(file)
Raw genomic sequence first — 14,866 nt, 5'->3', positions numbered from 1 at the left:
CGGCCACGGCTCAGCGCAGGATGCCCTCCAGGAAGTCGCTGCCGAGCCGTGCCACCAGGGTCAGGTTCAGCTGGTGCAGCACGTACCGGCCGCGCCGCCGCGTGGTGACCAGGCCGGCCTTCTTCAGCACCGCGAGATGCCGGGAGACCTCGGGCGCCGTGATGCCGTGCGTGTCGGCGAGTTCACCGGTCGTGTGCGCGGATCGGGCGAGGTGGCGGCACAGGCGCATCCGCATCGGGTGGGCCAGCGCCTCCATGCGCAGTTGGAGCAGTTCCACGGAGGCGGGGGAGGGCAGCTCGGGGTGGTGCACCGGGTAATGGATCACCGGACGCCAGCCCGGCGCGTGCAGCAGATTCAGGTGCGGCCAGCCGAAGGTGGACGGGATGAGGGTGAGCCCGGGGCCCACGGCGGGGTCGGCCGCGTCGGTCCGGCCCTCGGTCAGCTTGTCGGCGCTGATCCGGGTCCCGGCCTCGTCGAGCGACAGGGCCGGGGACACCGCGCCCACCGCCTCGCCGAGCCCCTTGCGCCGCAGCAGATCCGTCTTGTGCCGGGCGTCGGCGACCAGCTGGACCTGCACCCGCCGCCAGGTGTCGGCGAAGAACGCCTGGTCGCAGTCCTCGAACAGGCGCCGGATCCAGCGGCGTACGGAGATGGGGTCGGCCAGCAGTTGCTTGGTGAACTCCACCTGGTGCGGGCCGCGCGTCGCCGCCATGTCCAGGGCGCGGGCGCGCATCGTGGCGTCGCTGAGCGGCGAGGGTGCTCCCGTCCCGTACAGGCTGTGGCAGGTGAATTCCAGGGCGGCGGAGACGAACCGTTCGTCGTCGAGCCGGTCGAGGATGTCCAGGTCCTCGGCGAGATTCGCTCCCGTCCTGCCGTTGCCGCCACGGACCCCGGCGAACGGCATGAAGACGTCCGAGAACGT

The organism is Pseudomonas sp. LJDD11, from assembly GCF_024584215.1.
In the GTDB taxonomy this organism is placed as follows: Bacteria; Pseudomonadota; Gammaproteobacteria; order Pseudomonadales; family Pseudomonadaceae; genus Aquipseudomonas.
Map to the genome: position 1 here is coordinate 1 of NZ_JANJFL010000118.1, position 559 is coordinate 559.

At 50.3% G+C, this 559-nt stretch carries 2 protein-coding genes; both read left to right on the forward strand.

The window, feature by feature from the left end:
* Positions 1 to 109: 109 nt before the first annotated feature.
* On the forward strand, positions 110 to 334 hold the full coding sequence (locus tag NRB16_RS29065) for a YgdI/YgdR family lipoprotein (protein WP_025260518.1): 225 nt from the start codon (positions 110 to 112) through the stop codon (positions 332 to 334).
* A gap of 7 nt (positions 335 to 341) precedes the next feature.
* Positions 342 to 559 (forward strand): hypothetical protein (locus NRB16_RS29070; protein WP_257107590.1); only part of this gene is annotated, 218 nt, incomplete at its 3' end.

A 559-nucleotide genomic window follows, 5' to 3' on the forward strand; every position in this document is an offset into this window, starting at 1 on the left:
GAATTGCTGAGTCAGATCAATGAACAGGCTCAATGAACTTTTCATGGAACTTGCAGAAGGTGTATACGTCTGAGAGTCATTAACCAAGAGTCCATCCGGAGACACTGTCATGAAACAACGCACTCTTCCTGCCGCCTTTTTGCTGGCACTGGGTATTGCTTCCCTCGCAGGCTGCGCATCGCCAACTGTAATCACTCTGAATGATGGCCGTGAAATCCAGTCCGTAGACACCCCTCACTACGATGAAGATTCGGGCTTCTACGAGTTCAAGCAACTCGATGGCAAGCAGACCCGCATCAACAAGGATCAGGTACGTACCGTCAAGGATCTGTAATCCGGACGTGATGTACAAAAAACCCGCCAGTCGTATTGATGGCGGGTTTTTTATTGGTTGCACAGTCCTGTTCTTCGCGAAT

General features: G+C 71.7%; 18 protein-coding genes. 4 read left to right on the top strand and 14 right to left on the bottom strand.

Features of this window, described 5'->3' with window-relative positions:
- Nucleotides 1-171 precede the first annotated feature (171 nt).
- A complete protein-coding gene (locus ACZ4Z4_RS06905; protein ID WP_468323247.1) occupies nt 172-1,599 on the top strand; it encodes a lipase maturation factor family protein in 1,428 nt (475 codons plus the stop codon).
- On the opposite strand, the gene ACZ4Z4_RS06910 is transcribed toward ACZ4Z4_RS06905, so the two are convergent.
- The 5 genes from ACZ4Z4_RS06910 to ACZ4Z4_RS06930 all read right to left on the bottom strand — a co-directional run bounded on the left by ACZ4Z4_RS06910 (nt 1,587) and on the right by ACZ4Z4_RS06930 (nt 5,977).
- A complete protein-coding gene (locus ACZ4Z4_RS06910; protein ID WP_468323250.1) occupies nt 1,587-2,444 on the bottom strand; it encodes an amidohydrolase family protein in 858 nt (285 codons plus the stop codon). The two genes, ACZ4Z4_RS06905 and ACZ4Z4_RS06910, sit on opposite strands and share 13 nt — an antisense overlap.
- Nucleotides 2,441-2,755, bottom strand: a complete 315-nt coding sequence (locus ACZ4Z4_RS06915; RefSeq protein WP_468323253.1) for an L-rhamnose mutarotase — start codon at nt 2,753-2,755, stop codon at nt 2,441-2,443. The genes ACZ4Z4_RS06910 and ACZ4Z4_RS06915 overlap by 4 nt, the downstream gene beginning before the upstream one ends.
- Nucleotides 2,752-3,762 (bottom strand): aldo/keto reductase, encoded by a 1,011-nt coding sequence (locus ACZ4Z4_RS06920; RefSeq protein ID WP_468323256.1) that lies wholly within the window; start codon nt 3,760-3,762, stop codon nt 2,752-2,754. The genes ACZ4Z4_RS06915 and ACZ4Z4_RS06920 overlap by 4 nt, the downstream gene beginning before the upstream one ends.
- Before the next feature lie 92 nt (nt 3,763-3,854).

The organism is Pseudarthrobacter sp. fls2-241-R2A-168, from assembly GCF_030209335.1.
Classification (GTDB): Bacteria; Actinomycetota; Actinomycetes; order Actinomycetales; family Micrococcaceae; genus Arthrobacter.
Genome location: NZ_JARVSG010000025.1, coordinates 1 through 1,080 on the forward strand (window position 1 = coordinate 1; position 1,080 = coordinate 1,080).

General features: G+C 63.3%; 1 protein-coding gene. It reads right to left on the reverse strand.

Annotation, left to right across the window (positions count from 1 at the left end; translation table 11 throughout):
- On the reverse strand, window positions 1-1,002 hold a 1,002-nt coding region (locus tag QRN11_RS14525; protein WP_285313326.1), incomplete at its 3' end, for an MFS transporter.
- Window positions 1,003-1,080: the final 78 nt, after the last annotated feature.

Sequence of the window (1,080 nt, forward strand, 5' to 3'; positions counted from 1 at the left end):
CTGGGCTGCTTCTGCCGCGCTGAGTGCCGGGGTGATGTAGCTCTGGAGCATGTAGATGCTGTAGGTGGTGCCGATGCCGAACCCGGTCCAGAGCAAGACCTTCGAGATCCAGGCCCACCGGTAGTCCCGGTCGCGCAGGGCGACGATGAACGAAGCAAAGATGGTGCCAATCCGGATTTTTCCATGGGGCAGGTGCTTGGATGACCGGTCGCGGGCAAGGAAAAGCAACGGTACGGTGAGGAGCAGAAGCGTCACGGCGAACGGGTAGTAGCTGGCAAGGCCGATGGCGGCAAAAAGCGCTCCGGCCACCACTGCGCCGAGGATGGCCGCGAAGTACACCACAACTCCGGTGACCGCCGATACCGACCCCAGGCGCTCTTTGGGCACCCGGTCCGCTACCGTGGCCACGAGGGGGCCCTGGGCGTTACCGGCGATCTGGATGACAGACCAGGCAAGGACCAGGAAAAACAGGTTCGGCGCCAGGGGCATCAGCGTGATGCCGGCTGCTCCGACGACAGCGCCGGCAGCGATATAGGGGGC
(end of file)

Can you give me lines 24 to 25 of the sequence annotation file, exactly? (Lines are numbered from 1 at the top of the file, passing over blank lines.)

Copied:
The organism is Pseudarthrobacter sp. fls2-241-R2A-168, from assembly GCF_030209335.1.
Classification (GTDB): Bacteria; Actinomycetota; Actinomycetes; order Actinomycetales; family Micrococcaceae; genus Arthrobacter.